Hidden surprises with LRBA settlements

Hidden surprises with LRBA settlements

With the latest ATO statistical report showing an increased hunger for SMSF loans, it’s a good opportunity to look at some of the common and more surprising traps associated with limited recourse borrowing arrangements and how to avoid them.

The facts

Since 2007, SMSFs have been allowed to borrow to purchase property under a limited recourse borrowing arrangement (LRBA). This has presented a strategy for SMSF trustees to effectively diversify their portfolio by investing in direct real estate.

Although property investment may be appropriate for SMSFs, it is important to understand the legislative and lending requirements prior to proceeding with an SMSF property purchase. Non-compliance will result in heavy penalties for your SMSF trustee clients.

According to the ATO's latest SMSF statistical report, LRBAs have grown to $15.58 billion in June 2015, from $1.4 billion in June 2011. The ATO recently revised LRBA figures for June 2014 from $9.3 billion to $15.1 billion due to ‘improved data collection’. The upward revision represented a 60 per cent increase and showed that the hunger for SMSF loans is greater than previously understood.

LRBAs currently represent 2.72 per cent of the total $571 billion in SMSF assets, a small portion of the total SMSF asset allocation.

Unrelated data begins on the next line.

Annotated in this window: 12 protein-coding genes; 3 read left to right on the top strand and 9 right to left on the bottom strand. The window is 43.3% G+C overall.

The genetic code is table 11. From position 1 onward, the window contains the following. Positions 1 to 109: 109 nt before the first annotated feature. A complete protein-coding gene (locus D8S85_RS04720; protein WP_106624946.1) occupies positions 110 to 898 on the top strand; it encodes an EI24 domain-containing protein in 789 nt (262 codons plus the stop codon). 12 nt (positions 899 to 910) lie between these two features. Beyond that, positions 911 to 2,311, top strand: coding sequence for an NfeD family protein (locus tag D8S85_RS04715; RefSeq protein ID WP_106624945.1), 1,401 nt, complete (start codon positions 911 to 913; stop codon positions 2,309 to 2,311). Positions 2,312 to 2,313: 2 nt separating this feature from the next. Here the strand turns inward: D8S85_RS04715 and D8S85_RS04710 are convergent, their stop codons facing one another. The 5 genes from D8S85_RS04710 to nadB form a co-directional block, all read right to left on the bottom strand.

Tips for a smooth SMSF loan process

Tip #1 Obtain SMSF loan pre-approval prior to clients signing contracts

Looking for an SMSF investment property can be an exciting and challenging experience. However, it is important to understand your borrowing power before taking the big step in completing the purchase by exchanging contracts for your dream SMSF property. An SMSF loan pre-approval is generally free and provides trustees with an indicative offer from a lender. This will assist to understand your purchase price and loan amount. Further, trustees will be able to assess if they have sufficient cash in their SMSF to cover the deposit and settlement of the property.

Tip #2 Choose a lender that suits the client

It is important to understand that an SMSF loan is not a home loan; it is a limited recourse investment loan and has features and compliance requirements like no other.

APRA’s investment lending crackdown has changed the SMSF loans landscape, with a number of lenders, including NAB, ANZ and AMP exiting the SMSF loans market. Further, most lenders have changed product offering including ‘servicing’ requirements, making it tougher to service the loan, and they also have imposed liquidity requirements upon settlement of the property (i.e. 10 per cent liquid assets upon settlement). As a consequence, interest rates have increased for both fixed and variable interest rate products.

It is important for your clients to understand lending product features and requirements prior to proceeding with an SMSF property purchase to ensure there are no hidden surprises.

Tip #3 Valuation

It is important to understand that the loan to value ratio (LVR) offered by the lender is based on the lower of purchase/ contract price or valuation.